Justice Department tells Jim Jordan it won’t share information about ongoing investigations

Justice Department tells Jim Jordan it won’t share information about ongoing investigations


The Justice Department said Friday that it is unlikely to share information about ongoing criminal investigations with the new GOP-controlled House, in a move that is sure to frustrate Republicans in the chamber.

In a letter to House Judiciary Chairman Jim Jordan in response to a series of document requests, the Justice Department said that “any request for oversight must be weighed against the department’s interests in protecting the integrity From his job”.

The letter added: “The Department’s mission to independently and impartially uphold the rule of law requires that we maintain the integrity of our investigations, prosecutions, and civil actions, and that we avoid even the perception that our efforts are influenced by anything not be the law and the facts.”

House Republicans have made clear they plan to examine the Justice Department’s handling of politically sensitive investigations, including its role in ongoing special counsel investigations related to President Joe Biden’s handling of classified material and the former President Donald Trump.

Republicans on the House Judiciary Committee were quick to respond to the letter, tweeting on friday afternoon: “Why is the Department of Justice afraid to cooperate with our investigations?”

The letter is an early sign of the obstacles Jordan is likely to face, particularly as he tries to investigate the Justice Department and the FBI. House Republicans have been especially eager to dig into ongoing Justice Department investigations, including authorizing a judicial subcommittee tasked with investigating the alleged “weaponization” of the federal government, including “ongoing criminal investigations.”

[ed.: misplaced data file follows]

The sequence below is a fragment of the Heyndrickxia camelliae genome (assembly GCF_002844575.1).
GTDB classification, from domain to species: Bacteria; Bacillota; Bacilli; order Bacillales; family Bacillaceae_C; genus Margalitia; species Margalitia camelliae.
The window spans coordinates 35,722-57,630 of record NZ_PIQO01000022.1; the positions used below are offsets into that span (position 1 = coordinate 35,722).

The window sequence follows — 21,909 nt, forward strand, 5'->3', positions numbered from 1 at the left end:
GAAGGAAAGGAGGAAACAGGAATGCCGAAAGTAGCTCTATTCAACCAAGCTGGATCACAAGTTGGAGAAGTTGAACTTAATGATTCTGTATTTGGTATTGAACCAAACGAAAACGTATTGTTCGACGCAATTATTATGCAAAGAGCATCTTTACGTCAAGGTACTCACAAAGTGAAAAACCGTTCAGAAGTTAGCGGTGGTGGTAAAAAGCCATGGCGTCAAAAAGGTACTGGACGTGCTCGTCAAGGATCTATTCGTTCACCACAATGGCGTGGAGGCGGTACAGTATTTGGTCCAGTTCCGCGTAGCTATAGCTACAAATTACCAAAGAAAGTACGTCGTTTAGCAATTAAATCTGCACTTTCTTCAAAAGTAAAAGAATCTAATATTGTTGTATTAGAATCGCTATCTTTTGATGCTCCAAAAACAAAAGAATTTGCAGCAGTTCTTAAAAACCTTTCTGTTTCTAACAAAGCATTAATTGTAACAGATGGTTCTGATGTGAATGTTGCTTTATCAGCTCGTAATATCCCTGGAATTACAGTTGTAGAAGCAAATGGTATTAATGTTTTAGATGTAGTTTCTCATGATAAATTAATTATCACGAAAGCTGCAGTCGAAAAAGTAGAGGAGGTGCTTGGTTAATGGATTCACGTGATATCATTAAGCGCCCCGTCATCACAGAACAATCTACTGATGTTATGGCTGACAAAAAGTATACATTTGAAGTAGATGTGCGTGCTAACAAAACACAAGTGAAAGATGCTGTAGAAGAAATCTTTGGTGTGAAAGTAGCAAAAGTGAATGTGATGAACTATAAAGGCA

The letter sheds light on how the department will resist providing information related to ongoing investigations, even as the department pledged Friday to accommodate requests from lawmakers when possible, citing former President Ronald Reagan.

“As President Reagan explained in his 1982 directive on responding to congressional information requests, the ‘accommodation tradition’ should be ‘the primary means of resolving inter-Branch disputes,’” the letter said.

Jordan is asking the department to produce documents related to the appointment of Robert Hur as special counsel in the Biden documents investigation, as well as the selection of Trump-appointed U.S. Attorney John Lausch to lead the initial review of the case, in addition to an extensive variety of internal and external communications on the matter.

Last week, Jordan sent new letters to several Biden administration officials, including Attorney General Merrick Garland, FBI Director Christopher Wray and Drug Enforcement Administration Director Anne Milgram, reiterating his requests for oversight and demands. of documents relevant to the Judiciary Committee’s investigations.

“The Administration’s filibuster must end,” Jordan wrote, outlining his plans to aggressively lobby Biden’s top officials even as the committee’s investigations are still in their infancy.

“House Judiciary Republicans are committed to holding each agency accountable under the new majority and will use mandatory processes, if necessary, to get answers for the American people,” he added.

This story has been updated with additional details.

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